So Buckley was, as a Catholic, expressing hope in redemption and in the superior moral capital of free, lawful societies in the West over Soviet police state totalitarianism. In 1956 Khrushchev had infamously boasted to Western ambassadors: “Whether you like it or not, history is on our side. We will bury you!” Buckley was riposting that neither history nor its Lord was on the side of Marxism-Leninism. The forces of Christian influenced civilization, based on transcendent principles instead of atheistic materialism, would instead providentially outlast communism and bury the one who sought their destruction.

Buckley’s prophecy was of course wonderfully fulfilled. Soviet communism is gone, defeated mostly peacefully by the West’s spiritual and moral weapons, and almost nobody seeks to resurrect what Khrushchev sought to impose globally. McLaren’s concern that Buckley was blasphemously conflating the West with the church is silly. Buckley cited the West’s “ultimate resources, which are moral in nature,” however “encrusted.” These resources were for Buckley the biblical insight of dignity ascribed to every human bearer of the divine image. Christ promised victory for His church and for all divinely gifted righteousness while all wickedness will be defeated and swept from the earth.

Surely McLaren shares this hope in a fully restored creation liberated from all injustice. Martin Luther King often spoke of it. It’s central to the Bible’s promises. Earthly tyrants and despotisms, including Khrushchev’s once formidable Soviet empire, cannot forever withstand God’s justice, love and grace. Great news!

So why has McLaren been “shocked” and upset for over 30 years by Buckley’s speech of 57 years ago? Does he really not understand it? Or is he upset it was wonderfully vindicated? Both Khrushchev and Buckley are now buried, but the latter died with hope in the resurrection of himself with his Lord, and the permanent establishment of a Kingdom of righteousness and peace. There’s no blasphemy in that confidence.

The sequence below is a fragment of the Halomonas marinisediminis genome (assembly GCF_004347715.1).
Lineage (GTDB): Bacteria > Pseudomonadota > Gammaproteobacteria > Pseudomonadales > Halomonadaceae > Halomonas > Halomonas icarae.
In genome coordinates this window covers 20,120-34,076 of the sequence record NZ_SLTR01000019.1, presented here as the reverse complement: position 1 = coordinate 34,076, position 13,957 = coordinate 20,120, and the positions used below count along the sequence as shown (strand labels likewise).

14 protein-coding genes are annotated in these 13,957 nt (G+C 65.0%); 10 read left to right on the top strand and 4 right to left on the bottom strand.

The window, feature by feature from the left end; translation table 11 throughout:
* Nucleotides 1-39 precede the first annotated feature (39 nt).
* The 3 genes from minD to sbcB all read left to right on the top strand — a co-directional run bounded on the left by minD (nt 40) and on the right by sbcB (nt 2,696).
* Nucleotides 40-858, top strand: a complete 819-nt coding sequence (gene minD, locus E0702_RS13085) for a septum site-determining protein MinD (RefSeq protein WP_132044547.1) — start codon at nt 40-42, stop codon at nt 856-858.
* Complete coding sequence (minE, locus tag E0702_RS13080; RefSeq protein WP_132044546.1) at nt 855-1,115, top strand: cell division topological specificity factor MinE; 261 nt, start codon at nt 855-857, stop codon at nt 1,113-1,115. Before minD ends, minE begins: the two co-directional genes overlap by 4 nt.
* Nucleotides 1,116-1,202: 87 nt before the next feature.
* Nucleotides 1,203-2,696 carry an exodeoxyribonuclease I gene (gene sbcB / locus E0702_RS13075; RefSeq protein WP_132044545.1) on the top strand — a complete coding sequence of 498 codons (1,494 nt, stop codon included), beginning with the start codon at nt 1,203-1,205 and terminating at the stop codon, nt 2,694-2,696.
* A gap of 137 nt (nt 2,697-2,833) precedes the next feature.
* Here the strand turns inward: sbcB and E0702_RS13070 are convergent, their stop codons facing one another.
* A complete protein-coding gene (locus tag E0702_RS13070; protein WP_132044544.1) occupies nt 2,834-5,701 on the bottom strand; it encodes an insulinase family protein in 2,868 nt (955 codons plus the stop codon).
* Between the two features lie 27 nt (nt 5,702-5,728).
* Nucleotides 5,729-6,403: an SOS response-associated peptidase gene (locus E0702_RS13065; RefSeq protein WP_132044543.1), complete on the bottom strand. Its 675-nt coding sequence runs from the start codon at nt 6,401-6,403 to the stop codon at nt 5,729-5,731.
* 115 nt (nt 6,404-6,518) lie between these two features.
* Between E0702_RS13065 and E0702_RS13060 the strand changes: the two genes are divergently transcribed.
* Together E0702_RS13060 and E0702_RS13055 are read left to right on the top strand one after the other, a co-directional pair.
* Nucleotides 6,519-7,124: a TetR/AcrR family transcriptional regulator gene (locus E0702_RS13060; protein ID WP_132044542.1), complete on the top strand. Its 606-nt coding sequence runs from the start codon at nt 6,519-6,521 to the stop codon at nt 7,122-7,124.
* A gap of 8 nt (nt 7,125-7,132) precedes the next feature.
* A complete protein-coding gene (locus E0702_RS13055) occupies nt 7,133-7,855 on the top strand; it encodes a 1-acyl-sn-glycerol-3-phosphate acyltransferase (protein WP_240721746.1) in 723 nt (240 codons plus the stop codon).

4 Responses to William Buckley’s “Blasphemy?”

  1. Patick98 says:

    The phrase Khrushchev used that was translated into English as “We will bury you” is the Russian language equivalent of “It’s your funeral.” He was saying that you will die before we do. The survivors bury the dead, not vice versa. He was wrong of course, as the Soviet Union is no more and there are only a few communist countries left. It can be argued that communism as a system will never work because it will always butt up against human greed, but that is another essay for another time. I think the main point to remember is this: If we don’t acknowledge that our freedom is from God and under God, we will ultimately all be slaves. Buckley knew this.

  2. Mike Ward says:

    This is good article. I already liked William Buckley, and nothing Brian McLaren has to say is ever going to change that, but it is worthwhile to see just how badly McLaren has to twist both Buckley’s meaning and Scripture to try to paint Buckley as a blasphemer.

  3. MikeS says:

    “Gates of hell”? Um, Mr McLaren, it’s called “a figure of speech”. Kind of like when Lincoln used the words “a house divided”. It is not illegal or heretical to appropriate a phase for a new setting. Way, way overthinking this.

  4. Jay says:

    Mr.Tooley, Buckley described the West’s “ultimate resources” as “encysted” not, as you wrote, “encrusted.” I think there’s a difference.